A classicist comments on the forthcoming Revenge of the Sith ... from the Daily News inter alia:

The movie's portrayal of a would-be savior's unavoidable steps toward sacrifice is not unlike Christianity's Stations of the Cross. It's not the first time Christian imagery has cropped up in the films (Anakin's was a virgin birth), along with sprinklings of Hinduism, Buddhism, Native American symbolism and Greek tragedy.

"Lucas took things from Campbell, but there are other things at work in the 'Star Wars' films," says Prof. Adele J. Haft, a professor of classics at Hunter College specializing in epic literature. "Homer's 'Iliad' is a story about what it is to be a warrior, and 'Star Wars' has echoes of that, though it's more similar to 'The Odyssey,' which is about right versus wrong.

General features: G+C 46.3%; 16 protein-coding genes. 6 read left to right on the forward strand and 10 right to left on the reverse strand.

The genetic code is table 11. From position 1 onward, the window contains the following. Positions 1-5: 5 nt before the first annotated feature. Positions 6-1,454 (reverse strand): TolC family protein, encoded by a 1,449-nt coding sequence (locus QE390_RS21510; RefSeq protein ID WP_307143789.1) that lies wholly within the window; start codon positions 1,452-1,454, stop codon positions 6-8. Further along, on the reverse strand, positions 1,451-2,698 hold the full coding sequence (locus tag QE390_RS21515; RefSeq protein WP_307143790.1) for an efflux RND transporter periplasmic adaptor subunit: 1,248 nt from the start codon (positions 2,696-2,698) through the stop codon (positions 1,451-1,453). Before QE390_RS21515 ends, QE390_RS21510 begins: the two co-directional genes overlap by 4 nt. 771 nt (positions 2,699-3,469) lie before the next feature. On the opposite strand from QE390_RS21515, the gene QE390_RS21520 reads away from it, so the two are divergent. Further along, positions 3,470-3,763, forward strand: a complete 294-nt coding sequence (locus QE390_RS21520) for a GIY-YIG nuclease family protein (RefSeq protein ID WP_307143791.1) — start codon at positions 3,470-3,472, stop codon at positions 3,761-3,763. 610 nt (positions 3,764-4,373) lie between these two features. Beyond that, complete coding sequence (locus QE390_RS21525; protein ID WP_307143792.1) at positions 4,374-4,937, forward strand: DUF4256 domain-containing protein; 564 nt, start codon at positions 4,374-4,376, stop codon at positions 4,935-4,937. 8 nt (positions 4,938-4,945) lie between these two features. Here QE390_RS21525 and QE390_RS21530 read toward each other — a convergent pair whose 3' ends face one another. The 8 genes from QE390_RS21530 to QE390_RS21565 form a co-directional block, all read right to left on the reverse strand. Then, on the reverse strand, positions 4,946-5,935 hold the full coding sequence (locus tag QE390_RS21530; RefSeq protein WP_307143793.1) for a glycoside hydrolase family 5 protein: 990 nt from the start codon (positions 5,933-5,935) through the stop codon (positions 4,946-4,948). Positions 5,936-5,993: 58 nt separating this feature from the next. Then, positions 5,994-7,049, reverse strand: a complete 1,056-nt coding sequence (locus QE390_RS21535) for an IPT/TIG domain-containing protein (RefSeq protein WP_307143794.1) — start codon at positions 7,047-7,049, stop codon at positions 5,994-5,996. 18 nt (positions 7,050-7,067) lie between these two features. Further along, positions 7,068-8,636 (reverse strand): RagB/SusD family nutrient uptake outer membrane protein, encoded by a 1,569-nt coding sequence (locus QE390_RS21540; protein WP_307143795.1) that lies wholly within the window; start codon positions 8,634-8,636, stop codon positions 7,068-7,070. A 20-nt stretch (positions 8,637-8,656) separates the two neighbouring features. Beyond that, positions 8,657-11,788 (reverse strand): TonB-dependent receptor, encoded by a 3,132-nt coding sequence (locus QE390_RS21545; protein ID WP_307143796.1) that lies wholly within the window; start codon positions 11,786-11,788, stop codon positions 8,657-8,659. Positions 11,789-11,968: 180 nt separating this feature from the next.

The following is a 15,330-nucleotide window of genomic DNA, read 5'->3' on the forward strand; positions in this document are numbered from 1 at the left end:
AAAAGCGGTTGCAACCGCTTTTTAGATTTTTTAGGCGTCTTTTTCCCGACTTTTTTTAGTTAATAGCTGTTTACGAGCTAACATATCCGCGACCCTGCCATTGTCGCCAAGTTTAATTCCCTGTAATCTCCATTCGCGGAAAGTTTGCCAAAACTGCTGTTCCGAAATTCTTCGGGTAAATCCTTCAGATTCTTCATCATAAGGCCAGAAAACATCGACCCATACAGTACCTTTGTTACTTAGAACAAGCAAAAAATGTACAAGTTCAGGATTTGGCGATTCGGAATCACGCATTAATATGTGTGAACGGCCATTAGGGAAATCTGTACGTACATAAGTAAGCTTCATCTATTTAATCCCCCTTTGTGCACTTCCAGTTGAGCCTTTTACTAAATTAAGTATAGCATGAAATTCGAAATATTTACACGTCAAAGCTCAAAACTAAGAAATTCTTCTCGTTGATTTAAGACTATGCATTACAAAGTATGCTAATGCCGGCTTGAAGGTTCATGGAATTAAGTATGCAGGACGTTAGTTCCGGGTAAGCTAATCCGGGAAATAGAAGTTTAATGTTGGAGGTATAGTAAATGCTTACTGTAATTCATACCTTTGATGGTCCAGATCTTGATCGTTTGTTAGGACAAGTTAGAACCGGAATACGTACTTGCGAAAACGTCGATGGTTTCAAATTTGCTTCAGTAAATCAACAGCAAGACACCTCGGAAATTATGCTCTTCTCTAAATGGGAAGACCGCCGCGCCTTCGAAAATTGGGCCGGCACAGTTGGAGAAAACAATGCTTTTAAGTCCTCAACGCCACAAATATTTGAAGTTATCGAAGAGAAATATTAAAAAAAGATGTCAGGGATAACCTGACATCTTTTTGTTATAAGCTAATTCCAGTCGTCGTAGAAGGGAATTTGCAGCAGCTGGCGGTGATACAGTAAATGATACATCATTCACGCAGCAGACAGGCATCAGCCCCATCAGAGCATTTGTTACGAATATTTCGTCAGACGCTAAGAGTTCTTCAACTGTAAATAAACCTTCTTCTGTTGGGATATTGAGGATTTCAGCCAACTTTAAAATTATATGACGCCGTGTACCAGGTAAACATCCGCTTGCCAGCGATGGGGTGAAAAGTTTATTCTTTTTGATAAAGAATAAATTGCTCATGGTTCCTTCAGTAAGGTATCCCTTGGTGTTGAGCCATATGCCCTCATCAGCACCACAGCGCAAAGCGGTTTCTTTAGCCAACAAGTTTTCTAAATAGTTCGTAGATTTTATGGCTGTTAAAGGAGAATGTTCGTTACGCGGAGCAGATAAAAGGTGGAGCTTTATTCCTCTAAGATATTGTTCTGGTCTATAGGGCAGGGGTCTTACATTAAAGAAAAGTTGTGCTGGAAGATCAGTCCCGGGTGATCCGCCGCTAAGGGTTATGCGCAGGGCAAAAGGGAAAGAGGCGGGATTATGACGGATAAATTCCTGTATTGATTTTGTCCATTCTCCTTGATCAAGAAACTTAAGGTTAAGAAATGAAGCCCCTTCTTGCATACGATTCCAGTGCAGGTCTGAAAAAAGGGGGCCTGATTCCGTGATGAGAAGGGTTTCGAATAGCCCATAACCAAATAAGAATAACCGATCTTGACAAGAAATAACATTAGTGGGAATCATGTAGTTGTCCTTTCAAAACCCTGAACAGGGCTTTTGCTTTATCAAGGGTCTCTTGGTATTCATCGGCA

"And all are about the end of an empire. What's fascinating is that with 'Sith,' we now fully understand an in-between character, Anakin. His story is similar to Achilles, who committed gross errors, isolated himself, and ended up destroying parts of himself that were dear to him.

"These movies have become our collective myth," Haft continues. "Anakin is a slave with great talents, shows himself to be extraordinary, and grows up to do terrible things. His son Luke is living an existence he doesn't like, has no sense of his real family, is thrust into his fate by tragedy, and is ambivalent about his skills. These are 20th- and 21st-century myths we can all share."